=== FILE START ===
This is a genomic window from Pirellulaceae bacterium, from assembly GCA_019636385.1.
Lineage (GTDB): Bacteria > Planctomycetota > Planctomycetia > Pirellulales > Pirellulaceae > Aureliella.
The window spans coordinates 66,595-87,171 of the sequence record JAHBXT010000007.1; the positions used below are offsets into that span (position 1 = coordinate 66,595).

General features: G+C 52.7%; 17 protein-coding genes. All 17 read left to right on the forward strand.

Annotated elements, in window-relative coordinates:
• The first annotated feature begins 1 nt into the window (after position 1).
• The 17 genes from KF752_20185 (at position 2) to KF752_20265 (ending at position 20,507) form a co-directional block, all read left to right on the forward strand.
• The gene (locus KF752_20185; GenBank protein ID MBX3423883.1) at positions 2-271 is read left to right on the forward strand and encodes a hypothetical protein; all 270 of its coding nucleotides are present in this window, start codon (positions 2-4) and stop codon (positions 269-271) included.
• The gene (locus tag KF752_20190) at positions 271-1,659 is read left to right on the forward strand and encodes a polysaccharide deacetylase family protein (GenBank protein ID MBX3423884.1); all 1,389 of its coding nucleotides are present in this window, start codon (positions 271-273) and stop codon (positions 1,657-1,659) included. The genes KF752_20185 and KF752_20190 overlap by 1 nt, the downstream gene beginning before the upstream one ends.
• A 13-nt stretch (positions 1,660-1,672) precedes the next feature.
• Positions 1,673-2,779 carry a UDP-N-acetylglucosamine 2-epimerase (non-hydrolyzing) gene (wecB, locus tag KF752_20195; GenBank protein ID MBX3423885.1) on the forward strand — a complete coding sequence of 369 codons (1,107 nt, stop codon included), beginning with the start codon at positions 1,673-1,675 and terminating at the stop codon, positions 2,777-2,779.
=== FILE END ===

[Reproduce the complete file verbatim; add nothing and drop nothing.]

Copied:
This is a genomic window from Pirellulaceae bacterium, from assembly GCA_019636385.1.
Lineage (GTDB): Bacteria > Planctomycetota > Planctomycetia > Pirellulales > Pirellulaceae > Aureliella.
The window spans coordinates 66,595-87,171 of the sequence record JAHBXT010000007.1; the positions used below are offsets into that span (position 1 = coordinate 66,595).

General features: G+C 52.7%; 17 protein-coding genes. All 17 read left to right on the forward strand.

Annotated elements, in window-relative coordinates:
• The first annotated feature begins 1 nt into the window (after position 1).
• The 17 genes from KF752_20185 (at position 2) to KF752_20265 (ending at position 20,507) form a co-directional block, all read left to right on the forward strand.
• The gene (locus KF752_20185; GenBank protein ID MBX3423883.1) at positions 2-271 is read left to right on the forward strand and encodes a hypothetical protein; all 270 of its coding nucleotides are present in this window, start codon (positions 2-4) and stop codon (positions 269-271) included.
• The gene (locus tag KF752_20190) at positions 271-1,659 is read left to right on the forward strand and encodes a polysaccharide deacetylase family protein (GenBank protein ID MBX3423884.1); all 1,389 of its coding nucleotides are present in this window, start codon (positions 271-273) and stop codon (positions 1,657-1,659) included. The genes KF752_20185 and KF752_20190 overlap by 1 nt, the downstream gene beginning before the upstream one ends.
• A 13-nt stretch (positions 1,660-1,672) precedes the next feature.
• Positions 1,673-2,779 carry a UDP-N-acetylglucosamine 2-epimerase (non-hydrolyzing) gene (wecB, locus tag KF752_20195; GenBank protein ID MBX3423885.1) on the forward strand — a complete coding sequence of 369 codons (1,107 nt, stop codon included), beginning with the start codon at positions 1,673-1,675 and terminating at the stop codon, positions 2,777-2,779.